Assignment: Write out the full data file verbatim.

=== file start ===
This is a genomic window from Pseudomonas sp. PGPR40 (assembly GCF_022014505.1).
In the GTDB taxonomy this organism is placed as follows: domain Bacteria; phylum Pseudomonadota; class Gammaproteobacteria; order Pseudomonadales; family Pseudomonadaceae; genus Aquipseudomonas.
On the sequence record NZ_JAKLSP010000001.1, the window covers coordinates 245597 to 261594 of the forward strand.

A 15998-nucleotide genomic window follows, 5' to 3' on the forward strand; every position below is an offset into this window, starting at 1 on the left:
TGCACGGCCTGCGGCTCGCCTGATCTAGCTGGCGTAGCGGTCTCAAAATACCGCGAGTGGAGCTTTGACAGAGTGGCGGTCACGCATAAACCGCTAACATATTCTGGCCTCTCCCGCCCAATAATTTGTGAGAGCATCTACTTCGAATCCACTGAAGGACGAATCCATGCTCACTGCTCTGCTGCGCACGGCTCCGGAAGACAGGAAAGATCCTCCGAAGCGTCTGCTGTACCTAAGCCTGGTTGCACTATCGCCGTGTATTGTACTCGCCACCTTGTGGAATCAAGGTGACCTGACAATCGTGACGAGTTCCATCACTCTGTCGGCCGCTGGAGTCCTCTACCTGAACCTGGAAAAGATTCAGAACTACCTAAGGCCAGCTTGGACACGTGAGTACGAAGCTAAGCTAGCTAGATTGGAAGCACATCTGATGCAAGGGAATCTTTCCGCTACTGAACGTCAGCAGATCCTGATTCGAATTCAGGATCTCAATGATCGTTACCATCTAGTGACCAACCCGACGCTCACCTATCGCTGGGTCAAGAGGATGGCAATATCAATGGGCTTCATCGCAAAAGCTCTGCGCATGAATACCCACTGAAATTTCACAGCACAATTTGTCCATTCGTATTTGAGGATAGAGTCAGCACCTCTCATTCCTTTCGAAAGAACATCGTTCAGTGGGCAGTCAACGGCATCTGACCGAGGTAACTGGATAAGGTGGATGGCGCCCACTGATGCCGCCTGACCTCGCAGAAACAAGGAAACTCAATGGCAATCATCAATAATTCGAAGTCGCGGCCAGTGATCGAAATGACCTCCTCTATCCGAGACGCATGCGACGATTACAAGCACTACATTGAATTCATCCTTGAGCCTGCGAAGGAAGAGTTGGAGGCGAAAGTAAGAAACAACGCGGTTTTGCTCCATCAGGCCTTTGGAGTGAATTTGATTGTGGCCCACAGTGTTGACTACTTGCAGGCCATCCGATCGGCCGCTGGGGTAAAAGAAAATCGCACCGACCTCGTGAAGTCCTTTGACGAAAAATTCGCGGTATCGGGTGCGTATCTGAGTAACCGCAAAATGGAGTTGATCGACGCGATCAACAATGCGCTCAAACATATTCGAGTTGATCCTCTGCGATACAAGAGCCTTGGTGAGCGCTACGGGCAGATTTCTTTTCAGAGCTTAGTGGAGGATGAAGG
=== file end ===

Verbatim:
This is a genomic window from Pseudomonas sp. PGPR40 (assembly GCF_022014505.1).
In the GTDB taxonomy this organism is placed as follows: domain Bacteria; phylum Pseudomonadota; class Gammaproteobacteria; order Pseudomonadales; family Pseudomonadaceae; genus Aquipseudomonas.
On the sequence record NZ_JAKLSP010000001.1, the window covers coordinates 245597 to 261594 of the forward strand.

A 15998-nucleotide genomic window follows, 5' to 3' on the forward strand; every position below is an offset into this window, starting at 1 on the left:
TGCACGGCCTGCGGCTCGCCTGATCTAGCTGGCGTAGCGGTCTCAAAATACCGCGAGTGGAGCTTTGACAGAGTGGCGGTCACGCATAAACCGCTAACATATTCTGGCCTCTCCCGCCCAATAATTTGTGAGAGCATCTACTTCGAATCCACTGAAGGACGAATCCATGCTCACTGCTCTGCTGCGCACGGCTCCGGAAGACAGGAAAGATCCTCCGAAGCGTCTGCTGTACCTAAGCCTGGTTGCACTATCGCCGTGTATTGTACTCGCCACCTTGTGGAATCAAGGTGACCTGACAATCGTGACGAGTTCCATCACTCTGTCGGCCGCTGGAGTCCTCTACCTGAACCTGGAAAAGATTCAGAACTACCTAAGGCCAGCTTGGACACGTGAGTACGAAGCTAAGCTAGCTAGATTGGAAGCACATCTGATGCAAGGGAATCTTTCCGCTACTGAACGTCAGCAGATCCTGATTCGAATTCAGGATCTCAATGATCGTTACCATCTAGTGACCAACCCGACGCTCACCTATCGCTGGGTCAAGAGGATGGCAATATCAATGGGCTTCATCGCAAAAGCTCTGCGCATGAATACCCACTGAAATTTCACAGCACAATTTGTCCATTCGTATTTGAGGATAGAGTCAGCACCTCTCATTCCTTTCGAAAGAACATCGTTCAGTGGGCAGTCAACGGCATCTGACCGAGGTAACTGGATAAGGTGGATGGCGCCCACTGATGCCGCCTGACCTCGCAGAAACAAGGAAACTCAATGGCAATCATCAATAATTCGAAGTCGCGGCCAGTGATCGAAATGACCTCCTCTATCCGAGACGCATGCGACGATTACAAGCACTACATTGAATTCATCCTTGAGCCTGCGAAGGAAGAGTTGGAGGCGAAAGTAAGAAACAACGCGGTTTTGCTCCATCAGGCCTTTGGAGTGAATTTGATTGTGGCCCACAGTGTTGACTACTTGCAGGCCATCCGATCGGCCGCTGGGGTAAAAGAAAATCGCACCGACCTCGTGAAGTCCTTTGACGAAAAATTCGCGGTATCGGGTGCGTATCTGAGTAACCGCAAAATGGAGTTGATCGACGCGATCAACAATGCGCTCAAACATATTCGAGTTGATCCTCTGCGATACAAGAGCCTTGGTGAGCGCTACGGGCAGATTTCTTTTCAGAGCTTAGTGGAGGATGAAGG